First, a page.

In this Cleve’s Corner I want to give you a sneak preview of the experiments in “Cleve’s Laboratory.” I launched the laboratory to collect much of the work I have done over the last several years in one place. The experiments come from my two ebooks, my blog, Cleve’s Corner columns in MathWorks News & Notes, and new work.
Each experiment centers on an interactive “app” that allows experimenters to try out the ideas for themselves. Several of the experiments, including hello_world, klock, and biorhythms, are designed to introduce newcomers to MATLAB®. The code for Cleve’s Laboratory is an app available for download.
The figure below shows snapshots of the graphical entry pages. Even these are live pages driven by MATLAB. The wave in the first icon moves every time you open the page. The clock reads the correct time. The Sudoku puzzle changes. The double pendulum swings.
logo_wave. The MathWorks logo is the solution to the wave equation, a foundation of mathematical physics. MathWorks is the only company in the world whose logo is the solution to a partial differential equation. This program demonstrates the vibration of a membrane stretched over an L-shaped region.
lifex. This is a version of John Conway's Game of Life. "Life" is a cellular automaton that involves life and death in an infinite rectangular, 2D, cellular universe. The lifex program accesses the Life Lexicon, a historical collection of nearly 500 starting populations available online. It uses sparse matrix operations and an elegant, one-line implementation of Conway’s rules for evolution in this universe. The icon shows Bill Gosper’s glider gun, which emits a continuous stream of 5-element agents that move across the space.
fern.The fern is a self-similar fractal. It was invented by Michael Barnsley, and is described in his book Fractals Everywhere. Each leaf is similar in structure to the larger fern and contains a miniature copy of yet another leaf. The fern program keeps running until the stop button is toggled.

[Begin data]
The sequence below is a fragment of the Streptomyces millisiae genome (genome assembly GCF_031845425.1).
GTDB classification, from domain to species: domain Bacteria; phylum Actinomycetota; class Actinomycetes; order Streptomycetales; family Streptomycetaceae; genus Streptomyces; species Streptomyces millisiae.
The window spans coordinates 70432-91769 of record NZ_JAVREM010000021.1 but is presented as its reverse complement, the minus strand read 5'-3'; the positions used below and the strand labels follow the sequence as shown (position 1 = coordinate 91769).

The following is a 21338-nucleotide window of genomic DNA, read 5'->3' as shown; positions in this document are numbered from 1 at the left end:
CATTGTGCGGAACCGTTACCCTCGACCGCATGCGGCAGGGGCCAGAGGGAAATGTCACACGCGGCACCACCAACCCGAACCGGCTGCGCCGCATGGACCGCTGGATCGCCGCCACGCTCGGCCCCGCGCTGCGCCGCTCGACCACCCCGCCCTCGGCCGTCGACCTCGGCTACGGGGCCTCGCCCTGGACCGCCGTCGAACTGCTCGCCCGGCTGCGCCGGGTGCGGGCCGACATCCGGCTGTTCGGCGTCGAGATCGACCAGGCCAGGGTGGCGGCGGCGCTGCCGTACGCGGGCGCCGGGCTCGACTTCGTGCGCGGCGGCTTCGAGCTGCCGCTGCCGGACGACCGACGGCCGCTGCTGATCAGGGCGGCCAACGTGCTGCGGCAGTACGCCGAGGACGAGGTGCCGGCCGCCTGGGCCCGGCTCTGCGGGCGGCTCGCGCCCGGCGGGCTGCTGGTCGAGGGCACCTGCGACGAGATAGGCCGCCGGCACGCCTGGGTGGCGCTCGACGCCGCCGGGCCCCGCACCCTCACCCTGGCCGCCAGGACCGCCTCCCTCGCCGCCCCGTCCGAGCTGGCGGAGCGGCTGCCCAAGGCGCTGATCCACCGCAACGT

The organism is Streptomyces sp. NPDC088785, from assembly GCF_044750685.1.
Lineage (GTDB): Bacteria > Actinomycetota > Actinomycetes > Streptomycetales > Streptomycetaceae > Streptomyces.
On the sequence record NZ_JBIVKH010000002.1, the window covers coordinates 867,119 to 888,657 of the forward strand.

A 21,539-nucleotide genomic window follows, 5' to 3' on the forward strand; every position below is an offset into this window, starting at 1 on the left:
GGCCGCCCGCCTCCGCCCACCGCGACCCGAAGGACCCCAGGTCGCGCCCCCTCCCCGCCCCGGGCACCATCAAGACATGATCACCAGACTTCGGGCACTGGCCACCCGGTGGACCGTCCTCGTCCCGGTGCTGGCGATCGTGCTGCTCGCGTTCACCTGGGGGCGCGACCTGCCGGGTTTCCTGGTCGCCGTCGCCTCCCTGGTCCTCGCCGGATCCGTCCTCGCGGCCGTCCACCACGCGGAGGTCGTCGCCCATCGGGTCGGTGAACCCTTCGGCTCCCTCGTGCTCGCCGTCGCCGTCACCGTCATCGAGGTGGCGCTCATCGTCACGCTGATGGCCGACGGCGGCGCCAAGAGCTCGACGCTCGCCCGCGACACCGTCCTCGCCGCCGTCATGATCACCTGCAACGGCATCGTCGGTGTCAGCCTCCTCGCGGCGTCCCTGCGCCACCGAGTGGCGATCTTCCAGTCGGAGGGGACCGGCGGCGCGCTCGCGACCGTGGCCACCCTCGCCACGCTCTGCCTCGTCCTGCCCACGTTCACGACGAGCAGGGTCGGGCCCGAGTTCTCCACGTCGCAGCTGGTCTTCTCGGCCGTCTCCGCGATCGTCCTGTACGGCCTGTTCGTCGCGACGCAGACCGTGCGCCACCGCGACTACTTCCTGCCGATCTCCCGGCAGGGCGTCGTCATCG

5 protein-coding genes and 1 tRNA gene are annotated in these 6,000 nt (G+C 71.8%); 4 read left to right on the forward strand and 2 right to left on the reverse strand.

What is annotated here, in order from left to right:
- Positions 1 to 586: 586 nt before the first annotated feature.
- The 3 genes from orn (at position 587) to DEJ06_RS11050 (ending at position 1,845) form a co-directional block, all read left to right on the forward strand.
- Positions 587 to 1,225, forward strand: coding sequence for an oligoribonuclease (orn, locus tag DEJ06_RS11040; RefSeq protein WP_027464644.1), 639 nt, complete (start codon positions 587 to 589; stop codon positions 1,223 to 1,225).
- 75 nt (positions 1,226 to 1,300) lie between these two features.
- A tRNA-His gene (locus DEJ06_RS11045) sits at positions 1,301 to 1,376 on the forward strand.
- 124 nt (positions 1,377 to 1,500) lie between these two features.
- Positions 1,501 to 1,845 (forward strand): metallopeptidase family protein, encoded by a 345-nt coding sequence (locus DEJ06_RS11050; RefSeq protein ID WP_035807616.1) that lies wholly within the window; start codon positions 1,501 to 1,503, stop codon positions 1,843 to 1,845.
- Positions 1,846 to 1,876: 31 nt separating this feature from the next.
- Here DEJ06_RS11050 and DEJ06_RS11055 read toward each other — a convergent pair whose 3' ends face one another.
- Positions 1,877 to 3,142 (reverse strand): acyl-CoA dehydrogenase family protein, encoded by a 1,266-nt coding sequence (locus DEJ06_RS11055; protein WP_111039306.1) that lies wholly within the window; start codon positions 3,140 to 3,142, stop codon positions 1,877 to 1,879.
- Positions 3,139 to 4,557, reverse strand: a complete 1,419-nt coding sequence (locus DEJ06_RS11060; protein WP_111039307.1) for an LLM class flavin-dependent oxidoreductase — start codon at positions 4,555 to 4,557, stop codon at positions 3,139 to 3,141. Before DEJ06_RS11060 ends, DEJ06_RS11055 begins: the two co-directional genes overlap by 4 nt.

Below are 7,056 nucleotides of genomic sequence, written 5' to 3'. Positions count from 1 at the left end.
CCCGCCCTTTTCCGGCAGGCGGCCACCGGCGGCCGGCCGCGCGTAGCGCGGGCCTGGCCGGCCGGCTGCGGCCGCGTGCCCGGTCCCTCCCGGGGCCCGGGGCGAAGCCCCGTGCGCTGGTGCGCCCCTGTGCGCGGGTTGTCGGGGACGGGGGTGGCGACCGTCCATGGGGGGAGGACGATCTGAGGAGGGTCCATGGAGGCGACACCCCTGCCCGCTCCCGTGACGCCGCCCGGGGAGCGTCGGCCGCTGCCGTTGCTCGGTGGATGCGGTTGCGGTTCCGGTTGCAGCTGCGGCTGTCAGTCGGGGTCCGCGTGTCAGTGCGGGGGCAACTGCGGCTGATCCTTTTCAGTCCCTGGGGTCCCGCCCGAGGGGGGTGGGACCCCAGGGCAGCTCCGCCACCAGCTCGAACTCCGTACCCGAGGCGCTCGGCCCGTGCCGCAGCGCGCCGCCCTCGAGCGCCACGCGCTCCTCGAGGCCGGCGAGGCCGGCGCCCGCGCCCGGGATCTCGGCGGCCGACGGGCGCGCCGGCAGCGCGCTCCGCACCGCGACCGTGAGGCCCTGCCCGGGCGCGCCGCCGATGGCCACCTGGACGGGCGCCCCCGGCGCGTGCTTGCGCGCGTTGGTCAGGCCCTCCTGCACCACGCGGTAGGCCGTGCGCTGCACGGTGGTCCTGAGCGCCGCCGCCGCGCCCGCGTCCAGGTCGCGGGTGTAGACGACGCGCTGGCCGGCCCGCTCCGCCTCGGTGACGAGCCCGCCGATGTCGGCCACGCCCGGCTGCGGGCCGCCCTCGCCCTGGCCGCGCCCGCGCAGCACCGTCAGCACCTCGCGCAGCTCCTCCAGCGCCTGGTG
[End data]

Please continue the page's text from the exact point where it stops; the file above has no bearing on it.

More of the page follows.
fibonacci. This program is based on Fibonacci's rabbit pen. A man puts a pair of rabbits in a place surrounded on all sides by a wall. How many pairs of rabbits can be produced from that pair in a year if it is supposed that every month each pair begets a new pair that from the second month on becomes productive? Today, the solution to this problem is known as the Fibonacci sequence, or Fibonacci numbers.
pdeapp. This program demonstrates finite difference methods for solving model problems for four partial differential equations involving Laplace’s operator: the Poisson equation, the heat equation, the wave equation, and an eigenvalue equation. The regions are a square, an Lshape, an H-shape, a disc, an annulus, and a pair of isospectral drums.
flame.This is an example of a stiff ordinary differential equation. flame(r0) specifies the initial radius is r0. Default r0 = .02. A ball of fire grows until its radius is just large enough for all the oxygen available through the surface to be consumed by combustion in the interior. The equation for the radius is rdot = r^2 - r^3. The problem becomes stiff as the radius approaches its limiting value.
eigsvdapp. With this program you can watch how MATLAB handles three different matrix eigenvalue problems: the eigenvalues of a nonsymmetric matrix, the eigenvalues of a symmetric matrix, and the singular values of any matrix. Watch the reduction to Hessenberg, tridiagonal, or bidiagonal form, then the QR iteration to obtain Schur or diagonal form.
walker. This model, developed by Nikolaus Troje, is a five-term Fourier series with vector-valued coefficients that are the principal components for data obtained in motion-capture experiments involving subjects wearing reflective markers and walking on a treadmill. The components, also known as “postures” or “eigenwalkers,” correspond to the subject’s movements. The postures are also classified by gender.